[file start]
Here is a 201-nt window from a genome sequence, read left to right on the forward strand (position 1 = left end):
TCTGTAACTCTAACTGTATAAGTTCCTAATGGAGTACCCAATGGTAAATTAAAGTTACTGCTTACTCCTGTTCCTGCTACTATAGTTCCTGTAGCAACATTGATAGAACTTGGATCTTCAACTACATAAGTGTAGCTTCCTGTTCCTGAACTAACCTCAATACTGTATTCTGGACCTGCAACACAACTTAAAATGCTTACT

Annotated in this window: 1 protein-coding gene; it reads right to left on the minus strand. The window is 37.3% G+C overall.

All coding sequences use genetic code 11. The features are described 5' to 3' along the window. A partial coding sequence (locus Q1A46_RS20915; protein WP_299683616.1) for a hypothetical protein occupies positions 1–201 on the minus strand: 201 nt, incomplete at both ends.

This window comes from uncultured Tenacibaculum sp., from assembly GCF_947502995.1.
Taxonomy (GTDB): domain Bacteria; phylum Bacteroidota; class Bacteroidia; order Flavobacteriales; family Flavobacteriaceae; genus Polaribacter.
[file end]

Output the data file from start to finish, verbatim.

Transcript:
Here is a 201-nt window from a genome sequence, read left to right on the forward strand (position 1 = left end):
TCTGTAACTCTAACTGTATAAGTTCCTAATGGAGTACCCAATGGTAAATTAAAGTTACTGCTTACTCCTGTTCCTGCTACTATAGTTCCTGTAGCAACATTGATAGAACTTGGATCTTCAACTACATAAGTGTAGCTTCCTGTTCCTGAACTAACCTCAATACTGTATTCTGGACCTGCAACACAACTTAAAATGCTTACT

Annotated in this window: 1 protein-coding gene; it reads right to left on the minus strand. The window is 37.3% G+C overall.

All coding sequences use genetic code 11. The features are described 5' to 3' along the window. A partial coding sequence (locus Q1A46_RS20915; protein WP_299683616.1) for a hypothetical protein occupies positions 1–201 on the minus strand: 201 nt, incomplete at both ends.

This window comes from uncultured Tenacibaculum sp., from assembly GCF_947502995.1.
Taxonomy (GTDB): domain Bacteria; phylum Bacteroidota; class Bacteroidia; order Flavobacteriales; family Flavobacteriaceae; genus Polaribacter.